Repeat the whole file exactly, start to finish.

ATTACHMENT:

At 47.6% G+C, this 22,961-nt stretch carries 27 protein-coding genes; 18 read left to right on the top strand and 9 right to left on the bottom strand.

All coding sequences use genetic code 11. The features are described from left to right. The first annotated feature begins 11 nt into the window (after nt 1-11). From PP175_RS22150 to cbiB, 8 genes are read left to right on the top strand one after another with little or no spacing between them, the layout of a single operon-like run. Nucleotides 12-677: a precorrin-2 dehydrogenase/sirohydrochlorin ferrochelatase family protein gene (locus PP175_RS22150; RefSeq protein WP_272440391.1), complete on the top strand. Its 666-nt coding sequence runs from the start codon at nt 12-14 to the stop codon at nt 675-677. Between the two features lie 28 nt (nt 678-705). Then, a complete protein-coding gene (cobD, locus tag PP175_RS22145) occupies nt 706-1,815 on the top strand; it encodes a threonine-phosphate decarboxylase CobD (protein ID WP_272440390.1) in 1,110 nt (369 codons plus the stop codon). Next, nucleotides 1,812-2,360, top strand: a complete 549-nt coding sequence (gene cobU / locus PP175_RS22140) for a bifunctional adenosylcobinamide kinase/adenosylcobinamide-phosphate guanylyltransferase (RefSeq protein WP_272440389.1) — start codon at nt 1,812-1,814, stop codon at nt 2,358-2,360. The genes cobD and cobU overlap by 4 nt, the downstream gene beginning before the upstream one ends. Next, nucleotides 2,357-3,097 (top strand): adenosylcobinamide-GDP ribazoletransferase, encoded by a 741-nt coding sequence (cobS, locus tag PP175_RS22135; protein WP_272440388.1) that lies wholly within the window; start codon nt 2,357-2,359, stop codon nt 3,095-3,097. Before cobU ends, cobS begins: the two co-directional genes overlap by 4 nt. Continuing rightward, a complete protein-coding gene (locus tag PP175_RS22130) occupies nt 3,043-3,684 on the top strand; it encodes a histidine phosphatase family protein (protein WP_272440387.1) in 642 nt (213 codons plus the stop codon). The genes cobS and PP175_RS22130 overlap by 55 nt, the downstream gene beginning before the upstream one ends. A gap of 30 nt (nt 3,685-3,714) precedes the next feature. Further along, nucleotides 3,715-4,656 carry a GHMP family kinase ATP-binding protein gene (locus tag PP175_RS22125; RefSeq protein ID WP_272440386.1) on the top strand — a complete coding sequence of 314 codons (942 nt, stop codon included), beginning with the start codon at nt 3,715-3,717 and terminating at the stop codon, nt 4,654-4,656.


At 47.6% G+C, this 22,961-nt stretch carries 27 protein-coding genes; 18 read left to right on the top strand and 9 right to left on the bottom strand.

All coding sequences use genetic code 11. The features are described from left to right. The first annotated feature begins 11 nt into the window (after nt 1-11). From PP175_RS22150 to cbiB, 8 genes are read left to right on the top strand one after another with little or no spacing between them, the layout of a single operon-like run. Nucleotides 12-677: a precorrin-2 dehydrogenase/sirohydrochlorin ferrochelatase family protein gene (locus PP175_RS22150; RefSeq protein WP_272440391.1), complete on the top strand. Its 666-nt coding sequence runs from the start codon at nt 12-14 to the stop codon at nt 675-677. Between the two features lie 28 nt (nt 678-705). Then, a complete protein-coding gene (cobD, locus tag PP175_RS22145) occupies nt 706-1,815 on the top strand; it encodes a threonine-phosphate decarboxylase CobD (protein ID WP_272440390.1) in 1,110 nt (369 codons plus the stop codon). Next, nucleotides 1,812-2,360, top strand: a complete 549-nt coding sequence (gene cobU / locus PP175_RS22140) for a bifunctional adenosylcobinamide kinase/adenosylcobinamide-phosphate guanylyltransferase (RefSeq protein WP_272440389.1) — start codon at nt 1,812-1,814, stop codon at nt 2,358-2,360. The genes cobD and cobU overlap by 4 nt, the downstream gene beginning before the upstream one ends. Next, nucleotides 2,357-3,097 (top strand): adenosylcobinamide-GDP ribazoletransferase, encoded by a 741-nt coding sequence (cobS, locus tag PP175_RS22135; protein WP_272440388.1) that lies wholly within the window; start codon nt 2,357-2,359, stop codon nt 3,095-3,097. Before cobU ends, cobS begins: the two co-directional genes overlap by 4 nt. Continuing rightward, a complete protein-coding gene (locus tag PP175_RS22130) occupies nt 3,043-3,684 on the top strand; it encodes a histidine phosphatase family protein (protein WP_272440387.1) in 642 nt (213 codons plus the stop codon). The genes cobS and PP175_RS22130 overlap by 55 nt, the downstream gene beginning before the upstream one ends. A gap of 30 nt (nt 3,685-3,714) precedes the next feature. Further along, nucleotides 3,715-4,656 carry a GHMP family kinase ATP-binding protein gene (locus tag PP175_RS22125; RefSeq protein ID WP_272440386.1) on the top strand — a complete coding sequence of 314 codons (942 nt, stop codon included), beginning with the start codon at nt 3,715-3,717 and terminating at the stop codon, nt 4,654-4,656.